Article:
Roman Jakobson and the Transition of German Thought to the Structuralist Paradigm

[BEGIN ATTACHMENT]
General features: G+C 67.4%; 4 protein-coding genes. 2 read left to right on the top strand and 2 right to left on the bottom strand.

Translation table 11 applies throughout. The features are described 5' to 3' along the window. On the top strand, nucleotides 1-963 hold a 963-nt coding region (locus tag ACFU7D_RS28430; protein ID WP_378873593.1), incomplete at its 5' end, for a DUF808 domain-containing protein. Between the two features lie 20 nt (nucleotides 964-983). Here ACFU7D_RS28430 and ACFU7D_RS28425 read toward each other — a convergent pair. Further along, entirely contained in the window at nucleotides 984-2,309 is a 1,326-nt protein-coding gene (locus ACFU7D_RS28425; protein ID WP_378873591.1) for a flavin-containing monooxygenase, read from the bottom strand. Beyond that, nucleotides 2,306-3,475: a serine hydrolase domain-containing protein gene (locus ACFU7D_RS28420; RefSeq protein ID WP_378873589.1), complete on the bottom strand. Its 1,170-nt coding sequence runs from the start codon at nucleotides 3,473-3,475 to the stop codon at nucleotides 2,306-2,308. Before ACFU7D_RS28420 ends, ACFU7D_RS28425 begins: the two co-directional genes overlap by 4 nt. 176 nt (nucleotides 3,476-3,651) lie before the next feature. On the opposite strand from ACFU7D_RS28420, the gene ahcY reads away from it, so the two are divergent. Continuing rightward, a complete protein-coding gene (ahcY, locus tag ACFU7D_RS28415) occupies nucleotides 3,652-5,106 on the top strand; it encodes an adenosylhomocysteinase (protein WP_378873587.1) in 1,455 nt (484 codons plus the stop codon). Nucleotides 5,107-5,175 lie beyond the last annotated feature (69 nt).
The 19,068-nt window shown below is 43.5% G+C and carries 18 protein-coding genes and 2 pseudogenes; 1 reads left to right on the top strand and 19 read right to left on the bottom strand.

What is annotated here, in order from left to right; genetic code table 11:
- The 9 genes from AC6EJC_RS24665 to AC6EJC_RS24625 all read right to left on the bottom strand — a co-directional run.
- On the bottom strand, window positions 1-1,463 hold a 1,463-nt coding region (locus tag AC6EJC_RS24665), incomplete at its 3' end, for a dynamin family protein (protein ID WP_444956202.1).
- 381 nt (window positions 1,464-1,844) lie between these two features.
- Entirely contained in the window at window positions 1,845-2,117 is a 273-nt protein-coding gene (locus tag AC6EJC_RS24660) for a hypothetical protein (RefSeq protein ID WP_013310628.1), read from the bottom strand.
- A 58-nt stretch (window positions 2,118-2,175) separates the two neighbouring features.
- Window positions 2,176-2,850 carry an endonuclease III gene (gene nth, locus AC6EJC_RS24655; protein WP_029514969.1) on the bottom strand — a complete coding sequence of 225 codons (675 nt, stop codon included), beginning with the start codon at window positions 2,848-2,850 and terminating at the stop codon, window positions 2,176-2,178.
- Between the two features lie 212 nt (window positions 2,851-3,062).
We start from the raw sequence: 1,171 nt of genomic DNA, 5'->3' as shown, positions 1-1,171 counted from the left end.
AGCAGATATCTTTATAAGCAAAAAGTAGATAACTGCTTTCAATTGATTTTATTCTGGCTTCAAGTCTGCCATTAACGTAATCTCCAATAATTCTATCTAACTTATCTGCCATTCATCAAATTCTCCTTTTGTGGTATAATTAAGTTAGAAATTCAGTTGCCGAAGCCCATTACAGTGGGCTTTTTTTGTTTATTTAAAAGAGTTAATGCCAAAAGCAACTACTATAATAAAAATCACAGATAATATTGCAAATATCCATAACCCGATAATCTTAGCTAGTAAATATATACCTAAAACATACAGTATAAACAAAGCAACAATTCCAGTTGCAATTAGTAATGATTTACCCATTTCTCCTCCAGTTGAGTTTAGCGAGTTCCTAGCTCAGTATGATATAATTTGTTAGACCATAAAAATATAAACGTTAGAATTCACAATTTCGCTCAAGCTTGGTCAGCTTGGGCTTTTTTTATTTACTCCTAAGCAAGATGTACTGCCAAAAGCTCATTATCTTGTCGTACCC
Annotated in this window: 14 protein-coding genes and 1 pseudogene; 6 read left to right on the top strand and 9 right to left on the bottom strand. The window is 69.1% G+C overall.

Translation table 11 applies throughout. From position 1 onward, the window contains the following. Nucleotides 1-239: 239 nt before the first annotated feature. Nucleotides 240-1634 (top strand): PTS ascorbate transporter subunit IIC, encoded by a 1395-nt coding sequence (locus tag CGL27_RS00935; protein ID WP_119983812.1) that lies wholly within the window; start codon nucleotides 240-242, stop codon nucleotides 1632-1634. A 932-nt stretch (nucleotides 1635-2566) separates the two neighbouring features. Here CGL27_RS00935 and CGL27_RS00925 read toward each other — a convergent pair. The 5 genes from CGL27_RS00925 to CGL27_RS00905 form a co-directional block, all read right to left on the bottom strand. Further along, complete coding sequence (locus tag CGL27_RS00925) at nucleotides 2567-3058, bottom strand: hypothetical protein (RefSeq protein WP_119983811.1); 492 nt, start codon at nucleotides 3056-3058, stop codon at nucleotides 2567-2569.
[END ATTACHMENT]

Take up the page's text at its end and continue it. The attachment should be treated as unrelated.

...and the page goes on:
There are of course significant methodological problems with the schematic, “modelising” approach I will pursue here, not least its undeniable vagueness and superficiality. To be sure, my paper will not go further than cursorily mentioning a number of attested personal and conceptual ties between a rather large amount of scholars, without seeking in any serious way to explain and analyse their scope, impact or implications. As such, this paper will also mostly sideline the question of the conceptual relevance of replacing structuralism in the evolutionary context of its origin in 19th Century German thought. These are serious limitations, which I in no way wish to trivialise or brush off. The fact of the matter, however, is that the complexity and richness of the intellectual roots of structuralism in 19th Century German thought, along with the truly astonishing extent to which these roots have been overlooked and neglected (both as historically significant theories in their own right and in specific relation to structuralism), all but preclude a detailed conceptual analysis. As should become obvious in the next paragraphs, there is simply still too much to be investigated, and too many major thinkers, disciplines and intellectual traditions whose impact on structuralism has only just begun to be seriously assessed.

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